After addressing the crowd the governor later had a private meeting with family members of little Carolaise, during which he delivered a condolence message from President Paul Biya.
The Governor assured them his administration will do everything possible to ensure such an incident does not recur. He said an investigation has been opened to determine those who share blame in Thursday’s incident.
The population has, nevertheless, been pondering on the governor’s promises and many are hoping they do not end at the level of promises. They expect the results of the investigations to be publicized and those guilty of any complicity be convicted.
Defence Ministry adds salt to injury
Cameroon’s Ministry of Defence, MINDEF, issued a release on Thursday evening in which communication officer, Col. Cyrille Atonfack, tried to excuse gendarme Mvogo who committed the atrocity.
In his narrative, he diverted attention from the alleged corruption attempt by the gendarme officer who committed the act, and rather blamed the car driver for trying to evade control.
Some eyewitnesses of the incident say the MINDEF communiqué was inaccurate, “disrespectful” and did not reflect what happened.
“That is how it happened in Kumba, Government turned that Amba fighters are responsible. Now the case of the little girl has turned to blame the driver escaping the checkpoint,” said Peter Ojong.
Part of the MINDEF release reads: “After the usual identification procedures, an inexplicable verbal brawl ensued between the two gendarmes and the driver, who was firmly opposed to the search of his vehicle to the point of initiating a new escape manoevre.”
“In an inappropriate reaction, unsuited to the circumstances and clearly disproportionate to the irrelevant behavior of the driver, one of the gendarmes will, in defiance of the sacrosanct principle of precaution, fire warning shots in order to immobilize the vehicle.”
Terming the communiqué as “disrespectful,” Yanick, a Facebook user said it “is really sad”.
Also commenting on the release, Shaphan Chia said, “If an officer cannot immobilise a car appropriately, then his (and that of many others) professionalism is up for questioning. This is how many keep losing their lives in the hands of such incompetence.”
Across Buea, the release was not well received and many other people who spoke to MMI say it was inappropriate.
Victim finally laid to rest
The distressful and chaotic Thursday ended with the burial of the six-year-old victim at the St Anthony Catholic Church cemetery at Buea Town.
Thousands of people attended the ceremony. Mourners trooped into the burial ground. There was wailing, sadness and desperation.
Buea’s Divisional Officer Abba Abdourahman was there; MP Hon Malomba; Catholic University President, Prof Julius Ngoh, also attended the burial alongside several authorities and clergy.
“Graciously the Bishop immediately instructed that the priest in charge should be called and that space should be prepared for the child to be buried,” says Hon. Malomba Essembe, who did burial arrangements alongside Buea Divisional Officer, Abba Abdurahman.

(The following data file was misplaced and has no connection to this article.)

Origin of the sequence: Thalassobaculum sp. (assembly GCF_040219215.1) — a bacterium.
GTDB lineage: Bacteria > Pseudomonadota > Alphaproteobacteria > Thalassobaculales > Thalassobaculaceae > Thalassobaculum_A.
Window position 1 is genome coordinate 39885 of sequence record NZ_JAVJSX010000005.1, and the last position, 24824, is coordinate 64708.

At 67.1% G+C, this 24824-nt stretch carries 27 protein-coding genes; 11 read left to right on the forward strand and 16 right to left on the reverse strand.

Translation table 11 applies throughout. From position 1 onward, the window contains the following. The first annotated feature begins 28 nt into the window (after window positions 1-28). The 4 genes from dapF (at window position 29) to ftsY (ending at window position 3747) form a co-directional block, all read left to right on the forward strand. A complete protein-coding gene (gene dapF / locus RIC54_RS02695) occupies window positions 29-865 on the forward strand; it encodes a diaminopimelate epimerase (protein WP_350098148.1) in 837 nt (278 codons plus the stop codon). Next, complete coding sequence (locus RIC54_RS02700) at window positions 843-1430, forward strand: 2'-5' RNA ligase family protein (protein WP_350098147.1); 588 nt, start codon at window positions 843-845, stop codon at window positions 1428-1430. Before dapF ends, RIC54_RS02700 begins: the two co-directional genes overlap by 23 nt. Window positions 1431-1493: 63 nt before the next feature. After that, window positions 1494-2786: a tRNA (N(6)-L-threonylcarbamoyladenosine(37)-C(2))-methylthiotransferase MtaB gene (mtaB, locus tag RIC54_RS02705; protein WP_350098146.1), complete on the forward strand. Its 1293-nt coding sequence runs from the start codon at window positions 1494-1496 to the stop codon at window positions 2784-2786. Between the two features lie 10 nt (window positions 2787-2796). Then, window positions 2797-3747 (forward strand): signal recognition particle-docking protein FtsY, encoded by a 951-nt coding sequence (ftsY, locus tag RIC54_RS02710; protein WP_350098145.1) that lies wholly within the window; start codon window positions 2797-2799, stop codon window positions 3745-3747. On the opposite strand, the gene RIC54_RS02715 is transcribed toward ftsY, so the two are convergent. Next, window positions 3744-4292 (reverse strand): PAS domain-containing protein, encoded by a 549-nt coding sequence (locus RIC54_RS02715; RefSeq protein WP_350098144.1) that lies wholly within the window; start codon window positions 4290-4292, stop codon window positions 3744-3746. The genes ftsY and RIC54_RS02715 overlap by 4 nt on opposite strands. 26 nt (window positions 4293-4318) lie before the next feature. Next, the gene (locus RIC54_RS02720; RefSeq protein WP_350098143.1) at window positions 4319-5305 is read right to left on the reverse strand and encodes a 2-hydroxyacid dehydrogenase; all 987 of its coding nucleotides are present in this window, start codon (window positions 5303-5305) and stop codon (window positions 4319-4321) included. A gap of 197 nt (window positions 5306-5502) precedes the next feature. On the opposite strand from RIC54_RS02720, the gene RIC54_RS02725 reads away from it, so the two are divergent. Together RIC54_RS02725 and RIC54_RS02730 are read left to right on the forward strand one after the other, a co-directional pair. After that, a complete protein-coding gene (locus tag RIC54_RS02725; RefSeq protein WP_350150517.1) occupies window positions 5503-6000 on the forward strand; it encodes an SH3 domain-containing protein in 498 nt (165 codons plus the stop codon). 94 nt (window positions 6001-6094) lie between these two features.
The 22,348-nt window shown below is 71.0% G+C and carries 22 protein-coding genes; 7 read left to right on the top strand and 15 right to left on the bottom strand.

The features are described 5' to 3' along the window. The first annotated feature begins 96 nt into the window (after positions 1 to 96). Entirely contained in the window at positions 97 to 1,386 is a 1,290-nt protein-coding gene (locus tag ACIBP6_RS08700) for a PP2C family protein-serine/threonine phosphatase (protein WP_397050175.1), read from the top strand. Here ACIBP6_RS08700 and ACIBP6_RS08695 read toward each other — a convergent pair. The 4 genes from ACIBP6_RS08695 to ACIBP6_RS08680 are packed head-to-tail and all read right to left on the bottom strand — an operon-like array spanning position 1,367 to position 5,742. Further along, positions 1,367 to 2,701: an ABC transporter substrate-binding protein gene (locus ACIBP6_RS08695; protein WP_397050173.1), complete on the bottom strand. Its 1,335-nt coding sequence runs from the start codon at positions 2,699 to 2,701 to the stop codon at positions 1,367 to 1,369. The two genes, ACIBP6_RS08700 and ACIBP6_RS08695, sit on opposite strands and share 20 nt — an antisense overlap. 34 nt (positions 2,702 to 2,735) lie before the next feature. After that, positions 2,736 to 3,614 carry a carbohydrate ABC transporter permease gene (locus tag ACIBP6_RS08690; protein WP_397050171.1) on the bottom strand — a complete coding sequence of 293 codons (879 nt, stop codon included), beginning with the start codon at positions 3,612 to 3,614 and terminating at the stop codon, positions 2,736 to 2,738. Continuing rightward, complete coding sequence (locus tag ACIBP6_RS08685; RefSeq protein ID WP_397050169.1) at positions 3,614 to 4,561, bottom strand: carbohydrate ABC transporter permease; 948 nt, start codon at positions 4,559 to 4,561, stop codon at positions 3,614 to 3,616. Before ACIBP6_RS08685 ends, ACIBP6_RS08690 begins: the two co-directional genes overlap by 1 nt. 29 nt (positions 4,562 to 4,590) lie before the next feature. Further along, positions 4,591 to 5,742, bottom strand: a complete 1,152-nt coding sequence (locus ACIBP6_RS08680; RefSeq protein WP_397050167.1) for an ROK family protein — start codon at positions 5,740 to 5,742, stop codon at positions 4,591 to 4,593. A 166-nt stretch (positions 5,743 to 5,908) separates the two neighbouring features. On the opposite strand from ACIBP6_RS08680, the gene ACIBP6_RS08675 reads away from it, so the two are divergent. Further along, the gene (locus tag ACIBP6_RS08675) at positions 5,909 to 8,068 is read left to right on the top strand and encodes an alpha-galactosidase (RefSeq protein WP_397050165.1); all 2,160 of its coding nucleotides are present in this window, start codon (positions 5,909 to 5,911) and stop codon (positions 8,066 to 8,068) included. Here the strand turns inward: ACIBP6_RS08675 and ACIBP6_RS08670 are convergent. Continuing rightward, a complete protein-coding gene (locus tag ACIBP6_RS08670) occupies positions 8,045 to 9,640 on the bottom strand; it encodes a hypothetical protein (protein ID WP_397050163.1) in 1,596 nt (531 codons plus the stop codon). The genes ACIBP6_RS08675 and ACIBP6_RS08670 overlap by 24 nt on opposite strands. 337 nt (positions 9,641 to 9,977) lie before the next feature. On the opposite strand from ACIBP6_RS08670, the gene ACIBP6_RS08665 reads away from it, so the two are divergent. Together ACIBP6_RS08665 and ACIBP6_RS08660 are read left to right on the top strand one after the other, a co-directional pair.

“The education secretary of the diocese, Father Michael, and two other fathers were there to perform rites for burial. The Director of the hospital (Buea regional hospital) Dr Mokake was there to examine the body. Fortunately, he had come with a body bag of her size in which the body was put and then buried and the population then dispersed,” Malomba added.
At about 8pm that Thursday evening, the governor met with the bereaved family to whom he presented President Biya’s condolence message.
“Meanwhile we stayed back at the Church compound; the family was there. We spoke with them and when the governor was informed that we were there with the family, he left his office with his retinue and they joined us there – it’s a small hall at the St Anthony Catholic Church in Buea Town,” Hon. Malomba recounted.
Anglophone crisis is the root cause
Thursday’s incident brought back memories of an incident that happened on October 24 last year in Kumba, where seven school children were shot and killed by gunmen who invaded the St Francis Bilingual Academy.
Authorities had tried some suspects who were later sentenced to death by a Buea military court this September 7.
Many are saying the Cameroon government should resolve the armed conflict in the English-speaking regions by calling for a dialogue with separatists.
Over 4,000 people have died in the conflict since 2016 and hundreds of thousands are still displaced. “Peace is first and foremost for us and destruction doesn’t serve our interest,” says Hon. Malomba.
The crisis has triggered heavy military deployment to the two regions and in towns like Buea, these soldiers have been widely accused of harassing citizens and drivers for money, refusal of which they will arrest and tag one an Amba.
“Our task as legislators is always to hold government to account and we will follow-up these government officials to make sure that the military, police, they stick to their work and the methods which are conventional. Such harassment has to end. It is the only way we can give meaning to the senseless killing of our little sister, Carolaise,” Hon Malomba told journalists.